Business Netflix, HBO and Cable Giants Are Coming for Password Cheats - Password resets and thumbprints are among the tactics being considered


Vivere Militare Est.

A coalition that includes Netflix Inc., HBO and cable-industry titans is stepping up efforts to crack down on password sharing, discussing new measures to close a loophole that could be costing companies billions of dollars in lost revenue each year.

Programmers and cable-TV distributors are considering an array of tactics to cut off people who borrow credentials from friends and relatives to access programming without paying for it. The possible measures include requiring customers to change their passwords periodically or texting codes to subscribers’ phones that they would need to enter to keep watching, according to people familiar with the matter.

Some TV executives want to create rules governing which devices can be used to access a cable-TV subscription outside the home. While someone logging in from a phone or tablet would be fine, someone using a Roku device at a second location could be considered a likely freeloader, one person said.

If none of those tactics work, pay-TV subscribers could someday be required to sign into their accounts using their thumbprints.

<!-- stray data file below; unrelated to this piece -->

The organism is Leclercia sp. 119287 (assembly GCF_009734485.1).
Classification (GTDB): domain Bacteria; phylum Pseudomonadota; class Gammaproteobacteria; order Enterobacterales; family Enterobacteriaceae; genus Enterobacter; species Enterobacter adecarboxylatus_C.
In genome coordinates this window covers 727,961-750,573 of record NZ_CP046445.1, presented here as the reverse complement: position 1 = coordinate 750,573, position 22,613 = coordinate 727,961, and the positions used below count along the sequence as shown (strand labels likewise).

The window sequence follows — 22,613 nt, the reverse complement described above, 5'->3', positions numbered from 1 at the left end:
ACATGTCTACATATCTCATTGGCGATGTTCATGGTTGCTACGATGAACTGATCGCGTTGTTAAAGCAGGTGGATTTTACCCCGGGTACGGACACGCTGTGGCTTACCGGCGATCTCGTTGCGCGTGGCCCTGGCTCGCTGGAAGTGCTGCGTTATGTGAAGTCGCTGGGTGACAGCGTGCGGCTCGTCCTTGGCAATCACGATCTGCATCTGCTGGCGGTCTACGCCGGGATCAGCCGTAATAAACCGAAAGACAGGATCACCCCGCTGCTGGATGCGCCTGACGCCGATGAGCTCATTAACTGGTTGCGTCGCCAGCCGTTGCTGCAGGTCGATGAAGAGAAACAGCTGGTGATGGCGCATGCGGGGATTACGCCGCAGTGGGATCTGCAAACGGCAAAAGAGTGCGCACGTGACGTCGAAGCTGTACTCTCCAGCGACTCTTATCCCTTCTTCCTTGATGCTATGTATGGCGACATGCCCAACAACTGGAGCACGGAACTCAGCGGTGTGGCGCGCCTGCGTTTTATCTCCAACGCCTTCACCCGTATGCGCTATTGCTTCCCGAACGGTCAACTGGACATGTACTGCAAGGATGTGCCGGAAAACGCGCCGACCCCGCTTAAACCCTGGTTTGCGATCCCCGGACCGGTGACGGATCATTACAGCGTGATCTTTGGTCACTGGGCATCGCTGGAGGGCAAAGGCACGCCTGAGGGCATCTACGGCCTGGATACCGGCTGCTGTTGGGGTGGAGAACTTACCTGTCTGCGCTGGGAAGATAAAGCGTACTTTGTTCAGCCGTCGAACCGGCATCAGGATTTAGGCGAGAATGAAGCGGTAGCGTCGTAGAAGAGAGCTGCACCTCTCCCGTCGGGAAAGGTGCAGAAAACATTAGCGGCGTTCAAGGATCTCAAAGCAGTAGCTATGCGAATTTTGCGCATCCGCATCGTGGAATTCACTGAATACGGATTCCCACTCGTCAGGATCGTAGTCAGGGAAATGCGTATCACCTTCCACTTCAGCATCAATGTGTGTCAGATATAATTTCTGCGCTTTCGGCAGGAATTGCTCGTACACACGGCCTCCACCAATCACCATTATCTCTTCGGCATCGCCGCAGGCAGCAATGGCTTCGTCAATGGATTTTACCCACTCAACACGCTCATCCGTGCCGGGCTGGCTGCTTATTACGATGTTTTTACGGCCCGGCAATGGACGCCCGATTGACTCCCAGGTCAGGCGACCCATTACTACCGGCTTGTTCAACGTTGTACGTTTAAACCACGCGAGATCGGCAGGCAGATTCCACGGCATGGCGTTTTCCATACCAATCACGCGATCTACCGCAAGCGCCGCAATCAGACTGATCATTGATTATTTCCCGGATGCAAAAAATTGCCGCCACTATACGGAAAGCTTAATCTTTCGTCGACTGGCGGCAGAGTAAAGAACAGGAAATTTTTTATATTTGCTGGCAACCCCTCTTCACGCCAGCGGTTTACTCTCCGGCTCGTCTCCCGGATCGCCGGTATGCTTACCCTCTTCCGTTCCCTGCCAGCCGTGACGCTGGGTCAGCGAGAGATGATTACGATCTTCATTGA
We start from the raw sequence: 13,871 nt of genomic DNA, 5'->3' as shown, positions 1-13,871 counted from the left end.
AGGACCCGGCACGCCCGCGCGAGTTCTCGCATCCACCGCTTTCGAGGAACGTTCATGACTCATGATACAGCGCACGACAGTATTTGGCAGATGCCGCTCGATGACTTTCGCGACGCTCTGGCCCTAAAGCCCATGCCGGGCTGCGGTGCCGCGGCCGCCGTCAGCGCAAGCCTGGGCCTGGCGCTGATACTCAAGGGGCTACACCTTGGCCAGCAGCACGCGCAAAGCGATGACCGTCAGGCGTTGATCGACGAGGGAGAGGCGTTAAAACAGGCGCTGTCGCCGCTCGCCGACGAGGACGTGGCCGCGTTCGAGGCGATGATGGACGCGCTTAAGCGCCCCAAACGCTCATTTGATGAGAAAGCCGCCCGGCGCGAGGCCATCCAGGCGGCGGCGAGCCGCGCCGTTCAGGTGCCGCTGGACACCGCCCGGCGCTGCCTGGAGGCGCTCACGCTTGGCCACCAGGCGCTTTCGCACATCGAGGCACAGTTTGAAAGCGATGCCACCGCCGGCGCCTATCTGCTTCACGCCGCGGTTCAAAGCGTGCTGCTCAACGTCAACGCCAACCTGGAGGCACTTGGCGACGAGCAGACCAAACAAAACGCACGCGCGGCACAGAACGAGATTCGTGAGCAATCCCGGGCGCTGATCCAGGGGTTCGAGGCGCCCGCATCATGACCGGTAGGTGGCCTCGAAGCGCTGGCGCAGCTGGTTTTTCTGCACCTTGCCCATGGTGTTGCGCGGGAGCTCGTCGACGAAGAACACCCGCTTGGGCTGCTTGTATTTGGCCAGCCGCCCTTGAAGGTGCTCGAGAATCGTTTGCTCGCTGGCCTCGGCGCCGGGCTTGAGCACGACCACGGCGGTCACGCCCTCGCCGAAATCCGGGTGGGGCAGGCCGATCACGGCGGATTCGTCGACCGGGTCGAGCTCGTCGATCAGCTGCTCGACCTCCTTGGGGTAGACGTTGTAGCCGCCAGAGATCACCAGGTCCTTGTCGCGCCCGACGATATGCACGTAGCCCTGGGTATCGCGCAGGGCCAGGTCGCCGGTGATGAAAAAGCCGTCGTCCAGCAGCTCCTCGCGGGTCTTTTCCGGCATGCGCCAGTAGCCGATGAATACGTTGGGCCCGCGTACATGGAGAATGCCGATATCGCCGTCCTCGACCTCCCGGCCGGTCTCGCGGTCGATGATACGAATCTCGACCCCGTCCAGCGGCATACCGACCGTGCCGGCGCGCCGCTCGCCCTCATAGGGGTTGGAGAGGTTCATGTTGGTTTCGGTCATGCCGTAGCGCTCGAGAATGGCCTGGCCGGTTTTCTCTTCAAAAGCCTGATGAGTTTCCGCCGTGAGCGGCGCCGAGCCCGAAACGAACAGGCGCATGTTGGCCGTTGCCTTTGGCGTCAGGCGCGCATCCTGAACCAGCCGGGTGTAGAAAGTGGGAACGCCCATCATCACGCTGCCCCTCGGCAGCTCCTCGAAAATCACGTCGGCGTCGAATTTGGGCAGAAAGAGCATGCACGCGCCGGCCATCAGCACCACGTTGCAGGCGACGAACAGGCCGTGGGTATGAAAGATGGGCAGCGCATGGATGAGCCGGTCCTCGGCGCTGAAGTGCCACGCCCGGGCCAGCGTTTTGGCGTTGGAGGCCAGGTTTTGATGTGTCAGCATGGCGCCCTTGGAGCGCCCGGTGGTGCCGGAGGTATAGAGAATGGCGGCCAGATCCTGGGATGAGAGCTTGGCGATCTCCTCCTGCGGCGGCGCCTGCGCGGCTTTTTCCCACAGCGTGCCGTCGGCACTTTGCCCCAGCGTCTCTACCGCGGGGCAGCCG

“I feel like I’m beating my head against the wall,” Tom Rutledge, the chief executive officer of Charter Communications Inc., said during an earnings call last month. “It’s just too easy to get the product without paying for it.”

But taking more aggressive measures poses risks. The people using services for free — especially younger consumers — may never agree to sign up for a subscription, no matter how many hassles they endure. That means companies would mostly just be alienating paying customers, who could get frustrated and stop using an app or cancel their service. In other words, there’s plenty of downside and possibly little upside.

“If you ask any cohort of young people if they will ever pay for Netflix or video services, the answer is unequivocally no,” said Mike McCormack, an analyst at Guggenheim Securities.

Password Pain

Account sharing is taking a growing toll on the U.S. pay-TV industry


The pay-TV industry is projected to lose $6.6 billion in revenue from password sharing and piracy this year, according to Parks Associates. By 2024, the number could grow to $9 billion, the research firm said.